Pre-natal choline supplementation programs the metabolome of the fetus after birth.
MG Zenobi1, CR Staples1, BA Barton2, P Tribulo*3; 1University of Florida, Gainesville, FL, USA, 2Balchem Corp, New Hampton, NY, USA, 3Instituto de Reproduccion Animal Cordoba, Gral. Paz, Cba, Arg
Supplementation of rumen-protected choline (RPC; ReaShure, Balchem Corp., New Hampton, NY) during late-pregnancy in Holstein cows improves development of the offspring’s immune system and growth. Here we evaluated if RPC concurrently altered the systemic metabolome. Twenty four Holstein heifers born to cows fed a basal diet [1.59 Mcal/kg DM, 15.8% CP, 2.9% methionine (% MP) and a lysine to methionine ratio of 2.6] without (control) or with RPC (last 21 d of gestation at a rate of 60 g/d) were used. Immediately after birth whole blood samples were taken and stored at -20°C. Global metabolomics profiling was performed on a Thermo Q-Exactive Oribtrap mass spectrometer with Dionex UHPLC and autosampler. All samples were analyzed in positive and negative heated electrospray ionization with a mass resolution of 35,000 at m/z 200 as separate injections. Separation was achieved on an ACE 18-pfp 100 x 2.1 mm, 2 μm column with mobile phase A as 0.1% formic acid in water and mobile phase B as acetonitrile. This is a polar embedded stationary phase that provides comprehensive coverage, but does have some limitation is the coverage of very polar species. The flow rate was 350 μL/min with a column temperature of 25°C. A total of 7745 molecular features were detected of which 356 peaks with putative identification represent 305 unique metabolites, including amino acids, benzoic acids, lipid molecules, carbohydrates, purines, pyrimidines, vitamins, and other intermediate and secondary metabolites. Statistical analysis was performed using the Mixed procedure of SAS for molecular features with putative identification. There were 12 unique metabolites altered by RPC (P<0.05). In particular glycodeoxycholic acid, lactate, 5’deoxyadenosine, and L-arginine were reduced by RPC, whereas cytidine, α-linolenic acid, cytosine, 1-aminocyclopropane-1-carboxylate, glutathione disulfide, pipecolate, threonine/homoserine, and L-proline increased by RPC. Further data analyses are needed to unravel the specific consequences of these changes. Overall, maternal supplementation with RPC during late-gestation changes the offspring’s systemic metabolome which is likely to be involved in the positive effect of prenatal RPC supplementation on neonatal heifer growth and immune responses.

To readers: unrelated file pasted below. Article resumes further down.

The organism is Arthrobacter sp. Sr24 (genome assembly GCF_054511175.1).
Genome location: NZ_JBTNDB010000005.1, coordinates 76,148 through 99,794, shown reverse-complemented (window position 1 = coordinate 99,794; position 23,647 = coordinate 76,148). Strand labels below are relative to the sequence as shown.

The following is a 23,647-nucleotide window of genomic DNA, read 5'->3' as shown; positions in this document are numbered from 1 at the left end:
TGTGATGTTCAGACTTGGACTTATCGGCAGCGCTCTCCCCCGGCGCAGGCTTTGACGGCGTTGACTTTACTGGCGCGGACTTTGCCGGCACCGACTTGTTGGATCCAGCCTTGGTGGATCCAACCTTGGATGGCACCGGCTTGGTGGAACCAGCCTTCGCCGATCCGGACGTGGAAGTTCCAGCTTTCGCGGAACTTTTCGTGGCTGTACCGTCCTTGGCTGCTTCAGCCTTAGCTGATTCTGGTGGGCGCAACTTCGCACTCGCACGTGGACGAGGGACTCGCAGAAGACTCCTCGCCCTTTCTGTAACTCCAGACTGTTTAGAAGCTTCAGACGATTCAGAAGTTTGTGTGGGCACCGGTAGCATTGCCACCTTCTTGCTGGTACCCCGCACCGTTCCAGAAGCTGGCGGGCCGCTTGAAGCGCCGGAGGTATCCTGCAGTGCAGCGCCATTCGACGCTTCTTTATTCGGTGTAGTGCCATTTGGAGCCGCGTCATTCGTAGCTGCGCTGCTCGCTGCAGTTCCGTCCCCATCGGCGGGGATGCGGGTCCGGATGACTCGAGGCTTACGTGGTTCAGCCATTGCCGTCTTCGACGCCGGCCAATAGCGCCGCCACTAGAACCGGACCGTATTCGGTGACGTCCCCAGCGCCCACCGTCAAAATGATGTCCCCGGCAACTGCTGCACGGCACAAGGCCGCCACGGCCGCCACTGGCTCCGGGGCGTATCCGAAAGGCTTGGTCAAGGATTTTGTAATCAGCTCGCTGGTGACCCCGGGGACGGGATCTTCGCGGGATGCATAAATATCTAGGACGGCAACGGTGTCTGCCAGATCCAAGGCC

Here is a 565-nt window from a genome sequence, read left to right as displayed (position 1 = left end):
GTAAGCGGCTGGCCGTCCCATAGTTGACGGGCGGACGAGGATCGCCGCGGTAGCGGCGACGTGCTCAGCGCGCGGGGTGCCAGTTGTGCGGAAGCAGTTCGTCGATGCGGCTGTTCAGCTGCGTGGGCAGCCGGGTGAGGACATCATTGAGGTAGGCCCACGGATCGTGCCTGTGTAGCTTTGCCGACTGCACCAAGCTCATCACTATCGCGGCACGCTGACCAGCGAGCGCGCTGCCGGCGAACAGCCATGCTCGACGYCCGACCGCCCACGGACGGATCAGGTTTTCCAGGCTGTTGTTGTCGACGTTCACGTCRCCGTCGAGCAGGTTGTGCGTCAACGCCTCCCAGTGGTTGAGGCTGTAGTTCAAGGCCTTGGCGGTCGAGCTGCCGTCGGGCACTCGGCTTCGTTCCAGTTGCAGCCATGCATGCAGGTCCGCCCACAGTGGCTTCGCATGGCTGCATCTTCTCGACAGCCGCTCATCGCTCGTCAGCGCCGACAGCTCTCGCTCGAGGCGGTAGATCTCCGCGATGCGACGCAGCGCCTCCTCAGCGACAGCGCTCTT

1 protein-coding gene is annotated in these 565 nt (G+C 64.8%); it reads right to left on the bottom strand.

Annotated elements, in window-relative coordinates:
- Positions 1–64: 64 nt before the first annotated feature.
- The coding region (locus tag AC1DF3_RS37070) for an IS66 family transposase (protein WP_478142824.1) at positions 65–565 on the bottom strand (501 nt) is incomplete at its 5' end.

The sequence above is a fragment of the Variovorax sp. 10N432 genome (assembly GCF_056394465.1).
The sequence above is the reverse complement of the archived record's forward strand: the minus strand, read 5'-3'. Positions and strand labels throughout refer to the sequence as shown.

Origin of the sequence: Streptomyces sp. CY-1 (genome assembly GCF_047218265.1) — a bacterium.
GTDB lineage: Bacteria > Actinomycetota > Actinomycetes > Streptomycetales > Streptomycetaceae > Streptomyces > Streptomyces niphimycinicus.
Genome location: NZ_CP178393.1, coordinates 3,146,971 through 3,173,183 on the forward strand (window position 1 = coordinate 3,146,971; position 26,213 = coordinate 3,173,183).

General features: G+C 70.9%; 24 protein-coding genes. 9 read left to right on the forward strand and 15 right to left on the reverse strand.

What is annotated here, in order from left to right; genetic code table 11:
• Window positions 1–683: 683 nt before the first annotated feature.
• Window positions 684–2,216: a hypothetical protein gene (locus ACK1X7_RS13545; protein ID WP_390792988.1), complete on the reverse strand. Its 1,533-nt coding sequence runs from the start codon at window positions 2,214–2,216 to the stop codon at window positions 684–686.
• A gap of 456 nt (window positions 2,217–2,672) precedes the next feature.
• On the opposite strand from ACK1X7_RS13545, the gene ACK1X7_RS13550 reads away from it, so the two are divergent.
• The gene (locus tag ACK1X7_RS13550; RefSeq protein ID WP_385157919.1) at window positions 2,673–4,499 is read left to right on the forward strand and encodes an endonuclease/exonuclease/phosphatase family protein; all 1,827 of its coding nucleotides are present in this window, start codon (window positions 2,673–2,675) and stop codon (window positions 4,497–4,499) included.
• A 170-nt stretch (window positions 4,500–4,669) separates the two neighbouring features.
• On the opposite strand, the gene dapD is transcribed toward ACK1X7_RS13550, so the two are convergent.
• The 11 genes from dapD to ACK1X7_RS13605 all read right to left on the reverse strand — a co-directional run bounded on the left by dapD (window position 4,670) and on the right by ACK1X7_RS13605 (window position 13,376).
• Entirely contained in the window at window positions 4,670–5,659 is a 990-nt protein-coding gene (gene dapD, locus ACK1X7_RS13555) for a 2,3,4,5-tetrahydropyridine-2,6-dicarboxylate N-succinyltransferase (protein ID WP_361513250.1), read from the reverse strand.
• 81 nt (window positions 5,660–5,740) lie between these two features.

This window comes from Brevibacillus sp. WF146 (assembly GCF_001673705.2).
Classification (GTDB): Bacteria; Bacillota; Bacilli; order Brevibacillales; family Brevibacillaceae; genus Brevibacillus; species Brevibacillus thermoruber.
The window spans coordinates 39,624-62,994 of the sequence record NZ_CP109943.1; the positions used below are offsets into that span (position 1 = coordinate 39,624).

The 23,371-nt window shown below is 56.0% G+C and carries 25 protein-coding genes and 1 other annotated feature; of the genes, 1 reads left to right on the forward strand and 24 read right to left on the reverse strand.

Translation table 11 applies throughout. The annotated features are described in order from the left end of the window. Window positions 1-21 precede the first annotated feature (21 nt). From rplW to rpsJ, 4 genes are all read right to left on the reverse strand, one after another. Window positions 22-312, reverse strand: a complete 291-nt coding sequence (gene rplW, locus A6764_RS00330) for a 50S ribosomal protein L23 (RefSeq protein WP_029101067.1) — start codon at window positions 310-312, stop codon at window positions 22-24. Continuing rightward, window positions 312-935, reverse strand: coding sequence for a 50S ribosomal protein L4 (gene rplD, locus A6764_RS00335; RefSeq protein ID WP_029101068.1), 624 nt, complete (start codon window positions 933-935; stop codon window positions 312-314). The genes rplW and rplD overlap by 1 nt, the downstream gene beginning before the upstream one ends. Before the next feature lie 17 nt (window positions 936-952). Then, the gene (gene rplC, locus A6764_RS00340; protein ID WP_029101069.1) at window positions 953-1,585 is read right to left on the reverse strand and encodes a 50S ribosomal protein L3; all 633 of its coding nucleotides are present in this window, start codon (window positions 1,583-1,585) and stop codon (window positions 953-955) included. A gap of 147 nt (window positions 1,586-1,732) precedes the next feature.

Key Words: choline, calves, metabolome
LEARN MORE ABOUT BALCHEM ANIMAL NUTRITION AND HEALTH
We’re here to help answer your questions and deliver trusted solutions that enhance health and well-being through science.